I'm the guy who hates automatic transmissions, too, but the Porsche PDK is phenomenal. When mated to a motor like this, it's the only thing I'd want between myself and the next gear.

Pulling away from traffic by rolling onto the throttle at 70mph means you're doing 130mph in less than 5sec. While this is fun, launch control is where the giggles live.

With Sport+ activated and traction control disabled, place your left foot on the brake and mash the gas. The revs hang around 5000rpm and there's a whistle and flutter from two Borg Warner turbos coming to life, mixed harmoniously with timing retardation and wasted gas; things are about to get exciting.

Release the brake, the radar detector flies off the windshield, my sunglasses lift off my face, flipping over my head and I'm straining my fingers to keep hold of the steering wheel; this is, hands down, the most intense acceleration I've ever felt. The sprint to 60mph takes 2.5sec in this calibration. It's ridiculous, highly addictive and borderline painful.

At BBi, $10,000 in parts will give you this type of performance. Yet the real prowess of this 911 chassis is noticed when you enter twisty sections of Angeles Crest Highway, slicing through Southern California's mountainous National Forest.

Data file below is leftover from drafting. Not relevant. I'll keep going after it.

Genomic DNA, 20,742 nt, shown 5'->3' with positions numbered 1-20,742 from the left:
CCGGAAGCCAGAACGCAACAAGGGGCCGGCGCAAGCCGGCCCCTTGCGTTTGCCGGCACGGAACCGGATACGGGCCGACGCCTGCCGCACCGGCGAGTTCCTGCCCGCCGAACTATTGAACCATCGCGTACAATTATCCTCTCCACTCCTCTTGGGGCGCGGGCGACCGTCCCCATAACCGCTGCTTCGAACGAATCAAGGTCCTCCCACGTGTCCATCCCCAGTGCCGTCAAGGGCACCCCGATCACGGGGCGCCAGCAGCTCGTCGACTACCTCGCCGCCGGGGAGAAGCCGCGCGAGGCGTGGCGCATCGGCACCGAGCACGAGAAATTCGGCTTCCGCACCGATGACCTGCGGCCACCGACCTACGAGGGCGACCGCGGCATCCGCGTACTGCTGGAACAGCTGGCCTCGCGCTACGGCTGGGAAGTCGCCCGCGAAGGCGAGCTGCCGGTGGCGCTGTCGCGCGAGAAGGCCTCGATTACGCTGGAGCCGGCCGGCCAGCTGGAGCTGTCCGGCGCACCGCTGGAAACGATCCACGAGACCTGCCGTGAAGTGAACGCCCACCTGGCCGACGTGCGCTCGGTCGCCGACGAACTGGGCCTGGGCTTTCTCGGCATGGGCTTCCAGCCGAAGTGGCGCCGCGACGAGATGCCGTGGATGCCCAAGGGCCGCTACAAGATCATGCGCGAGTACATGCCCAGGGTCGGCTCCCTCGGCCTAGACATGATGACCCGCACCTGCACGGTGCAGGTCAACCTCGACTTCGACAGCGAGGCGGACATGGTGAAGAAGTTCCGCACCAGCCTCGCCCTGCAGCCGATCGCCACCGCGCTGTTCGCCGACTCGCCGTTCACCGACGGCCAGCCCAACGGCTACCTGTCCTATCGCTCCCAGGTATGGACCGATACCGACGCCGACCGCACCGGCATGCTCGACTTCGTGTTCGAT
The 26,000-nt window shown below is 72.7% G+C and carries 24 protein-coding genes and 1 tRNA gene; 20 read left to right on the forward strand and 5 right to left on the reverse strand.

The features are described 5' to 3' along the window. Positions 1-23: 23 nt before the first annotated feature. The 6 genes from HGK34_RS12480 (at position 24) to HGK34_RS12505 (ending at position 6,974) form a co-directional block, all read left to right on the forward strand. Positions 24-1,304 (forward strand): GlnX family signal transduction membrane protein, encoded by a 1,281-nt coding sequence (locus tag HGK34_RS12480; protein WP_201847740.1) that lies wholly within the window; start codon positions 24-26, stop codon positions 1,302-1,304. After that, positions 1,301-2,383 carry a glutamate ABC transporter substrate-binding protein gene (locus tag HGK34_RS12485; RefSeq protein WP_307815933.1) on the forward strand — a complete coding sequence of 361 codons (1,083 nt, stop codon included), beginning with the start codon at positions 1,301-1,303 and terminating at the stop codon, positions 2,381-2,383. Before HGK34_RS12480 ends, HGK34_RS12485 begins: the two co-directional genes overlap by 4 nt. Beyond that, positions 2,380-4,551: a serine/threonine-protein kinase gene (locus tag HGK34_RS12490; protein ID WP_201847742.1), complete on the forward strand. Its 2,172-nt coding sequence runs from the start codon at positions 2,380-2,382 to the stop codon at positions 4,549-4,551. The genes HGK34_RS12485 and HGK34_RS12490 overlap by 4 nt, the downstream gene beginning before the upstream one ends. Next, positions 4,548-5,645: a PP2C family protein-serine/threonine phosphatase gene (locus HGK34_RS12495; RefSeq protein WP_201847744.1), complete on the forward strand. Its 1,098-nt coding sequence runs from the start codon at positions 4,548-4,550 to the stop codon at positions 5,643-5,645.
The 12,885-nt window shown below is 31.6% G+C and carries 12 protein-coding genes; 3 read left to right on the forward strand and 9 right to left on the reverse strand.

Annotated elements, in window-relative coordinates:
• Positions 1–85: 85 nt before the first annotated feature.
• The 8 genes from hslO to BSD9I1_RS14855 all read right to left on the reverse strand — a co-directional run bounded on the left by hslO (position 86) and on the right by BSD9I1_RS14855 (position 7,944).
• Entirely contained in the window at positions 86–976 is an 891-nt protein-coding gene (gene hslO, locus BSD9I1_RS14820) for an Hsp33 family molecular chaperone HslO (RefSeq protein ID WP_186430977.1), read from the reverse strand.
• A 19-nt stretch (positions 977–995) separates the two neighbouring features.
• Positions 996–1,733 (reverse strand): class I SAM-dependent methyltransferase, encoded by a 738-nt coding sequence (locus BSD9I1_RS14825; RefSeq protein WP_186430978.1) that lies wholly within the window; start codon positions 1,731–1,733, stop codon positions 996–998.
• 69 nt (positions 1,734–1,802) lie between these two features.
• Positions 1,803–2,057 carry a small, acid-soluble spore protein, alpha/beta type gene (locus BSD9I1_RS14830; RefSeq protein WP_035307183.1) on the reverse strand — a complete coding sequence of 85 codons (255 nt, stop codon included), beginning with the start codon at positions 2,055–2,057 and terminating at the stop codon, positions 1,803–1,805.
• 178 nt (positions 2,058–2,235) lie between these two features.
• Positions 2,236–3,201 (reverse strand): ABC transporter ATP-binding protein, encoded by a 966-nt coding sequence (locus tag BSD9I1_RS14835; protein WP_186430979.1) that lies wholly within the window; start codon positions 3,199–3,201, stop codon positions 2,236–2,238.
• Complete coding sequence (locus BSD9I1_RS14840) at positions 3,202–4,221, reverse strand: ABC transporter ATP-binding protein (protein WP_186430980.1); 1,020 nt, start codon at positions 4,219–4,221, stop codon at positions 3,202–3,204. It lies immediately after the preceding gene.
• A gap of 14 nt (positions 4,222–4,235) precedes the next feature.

The suspension on Ken's Edition 918 Spyder is what transformed his Turbo S into a nimble track dancer.

BBi used the 997 GT3 for inspiration in what is called the Street Cup kit. It replaced all the rubber bits, along with new ERP upper rear control arms, rear adjustable bump toe-links, plus Porsche Motorsport lower control arms front and rear. A pair of 997.2 sway bars were also installed with adjustable drop-links to fine-tune the car's behavior. But the heart of this setup is undeniably the Ohlins Road & Track coilovers with Eibach springs.

Paired with BBi's wide track front package that pushes the wheels out 10mm on each side, the only hint that this 911 is all-wheel drive is its face-distorting traction out of corners.